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Game Review: DC Universe Online for PS3


I swore off MMORPGs a while back because I found that they have a tendency to consume my life; plus, at $10 or more per month, they also put a drain on a my bank account. It was usually the emptying of my wallet that gave me the extra little push I needed to stop playing games like EverQuest, Dark Ages of Camelot, Lord of the Rings Online, and World of Warcraft (that is, when I wasn’t play my Dad’s accounts. Hey Dad!). So, you can imagine my dismay when I began to see advertisements online that these games are now, for the most part, free. Much like a heroin-addicted monkey with an eight-ball dangled in front of his face, it was only a matter of time before I gave in to the cravings. So it was, just last week when my wife was out of town, when I noticed that DC Universe Online was free to play through my PlayStation 3, I might as well have been picking up a syringe instead of a game controller. At least we’re getting this nifty review out of my relapse, right?

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Review: Dungeons and Dragons Classics Volume 1

I recently reviewed the first volume of the Forgotten Realms Trade Paperback  reprinting by IDW comics which covers the first eight issues of the original comic.  Today I’m reviewing the first volume of Dungeons & Dragons Classics which contains the first eight issues of that comic which was originally published in the late 1980’s.  This comic series is once again placed in the world of Faerûn and starts before the Forgotten Realms books timeline wise.

The first story arc is contained in issues one through four serves to bring the entire party of adventurers together and introduce the main heroes of the comic, but is also serves as the back story for Priam Agrivar, whom you might remember from the Forgotten Realms comic.  Without giving too many spoilers, the history of Priam alluded to within the other comic series is fleshed out in more detail here and we see the adventure which leads him to cliff diving for fun at the beginning of the other comic series.  The other members of the party include iconic race/class combinations such as an Elven wizard named Cybriana from Shadowdale and a female human fighter named Vajra Valmeyjar.  However the other two members of the group introduced in this first story are a bit more quirky than what you might see in a comic based on a newer edition of Dungeons and Dragons.  The first is Timoth Eyesbright, a male centaur fighter and Onyx the Invincible, a dwarven fighter/thief that specializes in throwing darts.  These two characters serve to bring about some interesting situations and inject humor into the story in a way that is reminiscent of 1st edition games and as such they truly add to the overall comic. Continue reading “Review: Dungeons and Dragons Classics Volume 1”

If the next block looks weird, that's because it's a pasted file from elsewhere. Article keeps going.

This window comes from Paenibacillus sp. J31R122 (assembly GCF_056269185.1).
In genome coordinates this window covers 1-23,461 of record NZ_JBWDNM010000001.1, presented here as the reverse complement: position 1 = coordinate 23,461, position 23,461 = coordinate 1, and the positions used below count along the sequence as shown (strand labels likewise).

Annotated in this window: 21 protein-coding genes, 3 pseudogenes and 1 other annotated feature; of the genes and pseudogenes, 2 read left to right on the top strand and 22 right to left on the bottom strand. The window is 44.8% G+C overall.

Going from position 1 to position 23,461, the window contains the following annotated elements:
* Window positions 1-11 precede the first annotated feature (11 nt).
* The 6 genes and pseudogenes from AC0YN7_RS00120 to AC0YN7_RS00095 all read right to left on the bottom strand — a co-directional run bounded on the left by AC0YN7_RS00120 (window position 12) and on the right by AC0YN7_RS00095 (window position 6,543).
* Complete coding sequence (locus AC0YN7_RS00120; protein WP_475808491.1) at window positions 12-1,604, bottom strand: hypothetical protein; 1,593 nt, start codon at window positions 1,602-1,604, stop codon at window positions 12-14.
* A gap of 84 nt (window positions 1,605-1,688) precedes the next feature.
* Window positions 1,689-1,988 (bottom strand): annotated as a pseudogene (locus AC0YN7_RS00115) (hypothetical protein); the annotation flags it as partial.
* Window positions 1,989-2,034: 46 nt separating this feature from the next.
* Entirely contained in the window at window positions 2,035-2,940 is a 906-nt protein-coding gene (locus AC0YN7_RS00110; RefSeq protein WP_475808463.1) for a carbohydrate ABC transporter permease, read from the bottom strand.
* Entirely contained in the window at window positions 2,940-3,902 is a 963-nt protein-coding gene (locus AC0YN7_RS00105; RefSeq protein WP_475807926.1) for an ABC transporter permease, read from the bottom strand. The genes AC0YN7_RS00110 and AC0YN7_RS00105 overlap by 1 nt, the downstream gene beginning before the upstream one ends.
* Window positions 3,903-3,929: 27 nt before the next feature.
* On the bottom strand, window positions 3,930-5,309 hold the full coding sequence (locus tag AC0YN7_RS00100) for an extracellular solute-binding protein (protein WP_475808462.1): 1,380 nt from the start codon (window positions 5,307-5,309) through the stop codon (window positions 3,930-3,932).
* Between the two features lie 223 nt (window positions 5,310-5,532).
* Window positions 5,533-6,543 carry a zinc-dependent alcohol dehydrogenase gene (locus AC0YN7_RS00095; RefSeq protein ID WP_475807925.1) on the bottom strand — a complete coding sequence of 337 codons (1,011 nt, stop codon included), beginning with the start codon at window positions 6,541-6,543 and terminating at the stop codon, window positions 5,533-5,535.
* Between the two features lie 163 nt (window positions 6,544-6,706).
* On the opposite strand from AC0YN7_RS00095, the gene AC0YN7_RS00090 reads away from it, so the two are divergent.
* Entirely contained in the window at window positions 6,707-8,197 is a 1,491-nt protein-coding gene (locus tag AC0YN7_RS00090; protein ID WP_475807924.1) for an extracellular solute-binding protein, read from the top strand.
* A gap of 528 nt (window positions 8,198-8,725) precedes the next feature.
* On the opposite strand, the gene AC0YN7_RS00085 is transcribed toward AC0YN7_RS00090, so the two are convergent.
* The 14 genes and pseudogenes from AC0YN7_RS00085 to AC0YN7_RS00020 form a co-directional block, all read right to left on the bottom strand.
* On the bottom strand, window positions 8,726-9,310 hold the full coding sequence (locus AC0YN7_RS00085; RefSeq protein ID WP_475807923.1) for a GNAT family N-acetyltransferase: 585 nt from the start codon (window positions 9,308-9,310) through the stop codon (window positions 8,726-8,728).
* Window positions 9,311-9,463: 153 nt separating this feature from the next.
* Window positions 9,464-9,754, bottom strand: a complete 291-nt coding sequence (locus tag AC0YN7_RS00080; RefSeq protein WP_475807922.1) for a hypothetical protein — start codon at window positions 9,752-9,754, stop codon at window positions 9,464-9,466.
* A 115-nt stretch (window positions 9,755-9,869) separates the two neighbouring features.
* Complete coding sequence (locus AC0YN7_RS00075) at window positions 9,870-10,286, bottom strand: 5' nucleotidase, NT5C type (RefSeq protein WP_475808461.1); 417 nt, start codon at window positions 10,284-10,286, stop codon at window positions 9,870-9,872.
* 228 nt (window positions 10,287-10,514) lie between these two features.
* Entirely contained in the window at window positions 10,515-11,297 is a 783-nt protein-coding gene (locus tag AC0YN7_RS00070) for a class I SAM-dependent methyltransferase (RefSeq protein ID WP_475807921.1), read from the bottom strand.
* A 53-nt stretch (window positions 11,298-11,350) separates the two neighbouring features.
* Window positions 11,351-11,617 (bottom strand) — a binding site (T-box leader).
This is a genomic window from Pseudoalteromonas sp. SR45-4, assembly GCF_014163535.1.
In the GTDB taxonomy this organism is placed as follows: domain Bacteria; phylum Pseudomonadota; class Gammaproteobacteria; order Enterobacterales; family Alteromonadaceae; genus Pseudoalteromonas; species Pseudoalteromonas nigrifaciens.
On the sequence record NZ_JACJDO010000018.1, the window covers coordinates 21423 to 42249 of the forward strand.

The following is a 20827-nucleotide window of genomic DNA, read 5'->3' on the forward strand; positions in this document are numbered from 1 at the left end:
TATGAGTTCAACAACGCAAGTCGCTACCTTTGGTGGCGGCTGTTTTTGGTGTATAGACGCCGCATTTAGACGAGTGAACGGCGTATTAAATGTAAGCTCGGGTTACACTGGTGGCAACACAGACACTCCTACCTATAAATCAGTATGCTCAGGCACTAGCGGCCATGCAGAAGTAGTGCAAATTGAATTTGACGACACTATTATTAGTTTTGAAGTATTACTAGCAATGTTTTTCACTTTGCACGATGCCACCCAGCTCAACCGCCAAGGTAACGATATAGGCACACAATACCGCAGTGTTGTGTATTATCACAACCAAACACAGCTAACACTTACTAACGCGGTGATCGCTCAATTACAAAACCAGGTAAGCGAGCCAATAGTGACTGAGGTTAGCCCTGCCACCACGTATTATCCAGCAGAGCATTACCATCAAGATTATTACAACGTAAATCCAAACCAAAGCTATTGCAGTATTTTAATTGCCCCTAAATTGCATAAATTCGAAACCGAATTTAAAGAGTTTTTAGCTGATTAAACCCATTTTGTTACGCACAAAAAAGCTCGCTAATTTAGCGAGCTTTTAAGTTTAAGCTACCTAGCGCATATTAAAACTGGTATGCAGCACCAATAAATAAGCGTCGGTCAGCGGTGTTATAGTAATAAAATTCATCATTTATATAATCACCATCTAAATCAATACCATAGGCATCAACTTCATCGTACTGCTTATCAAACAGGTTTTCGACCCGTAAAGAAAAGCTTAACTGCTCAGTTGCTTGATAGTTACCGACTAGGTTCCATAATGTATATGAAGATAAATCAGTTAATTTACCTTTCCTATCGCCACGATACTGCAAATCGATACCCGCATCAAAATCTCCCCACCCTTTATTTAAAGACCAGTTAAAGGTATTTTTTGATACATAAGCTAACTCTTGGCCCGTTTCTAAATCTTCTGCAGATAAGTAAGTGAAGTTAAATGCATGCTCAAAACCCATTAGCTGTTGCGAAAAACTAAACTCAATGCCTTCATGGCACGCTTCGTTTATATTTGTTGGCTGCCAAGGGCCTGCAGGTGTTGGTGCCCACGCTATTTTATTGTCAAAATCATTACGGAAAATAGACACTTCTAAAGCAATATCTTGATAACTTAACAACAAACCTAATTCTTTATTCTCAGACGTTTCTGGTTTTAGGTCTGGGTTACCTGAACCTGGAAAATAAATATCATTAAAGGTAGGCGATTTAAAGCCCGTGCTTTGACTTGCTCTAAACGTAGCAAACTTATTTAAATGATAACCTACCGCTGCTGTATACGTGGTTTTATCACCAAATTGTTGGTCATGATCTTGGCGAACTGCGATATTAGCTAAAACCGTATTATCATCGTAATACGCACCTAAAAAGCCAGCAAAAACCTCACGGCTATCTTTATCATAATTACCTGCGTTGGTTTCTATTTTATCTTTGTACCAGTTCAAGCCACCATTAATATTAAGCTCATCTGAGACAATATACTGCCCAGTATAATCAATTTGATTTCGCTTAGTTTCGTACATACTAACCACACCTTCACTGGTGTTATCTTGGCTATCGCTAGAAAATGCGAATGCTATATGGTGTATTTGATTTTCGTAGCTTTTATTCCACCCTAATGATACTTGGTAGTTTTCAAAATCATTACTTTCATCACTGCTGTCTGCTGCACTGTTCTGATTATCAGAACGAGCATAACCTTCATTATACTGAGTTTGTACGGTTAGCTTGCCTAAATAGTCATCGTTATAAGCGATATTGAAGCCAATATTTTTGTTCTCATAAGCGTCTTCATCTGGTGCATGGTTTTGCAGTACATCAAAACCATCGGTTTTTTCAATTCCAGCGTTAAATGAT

Review: Abolethic Sovereignty Trilogy

The transition from third edition to fourth edition D&D consisted of many changes in the game. For Forgotten Realms the change in editions also heralded changes in the world of Faerûn mostly in the form of the Spellplague.  The story told in the three books of the Abolethic Sovereignty follows a group of adventurers several years after the Spellplague has washed through the land, changing magic and generally disrupting the world.  Raidon Kane is a half-elf monk who spends most of his life hunting aberrations.  As the story begins he is heading home to his daughter after an adventure hunting and fighting these strange creatures when the Spellplague bursts forth and turns his life on its head.

Raidon awakens about ten years later to find Faerûn much changed and that his former life, including his daughter, has been lost.  There is truly no rest for the weary however as Kane soon finds himself embroiled in a fight against those who would awaken the Abolethic Sovereignty and unleash the horrors of the Far Realm upon not only the Forgotten Realms, but all worlds. Continue reading “Review: Abolethic Sovereignty Trilogy”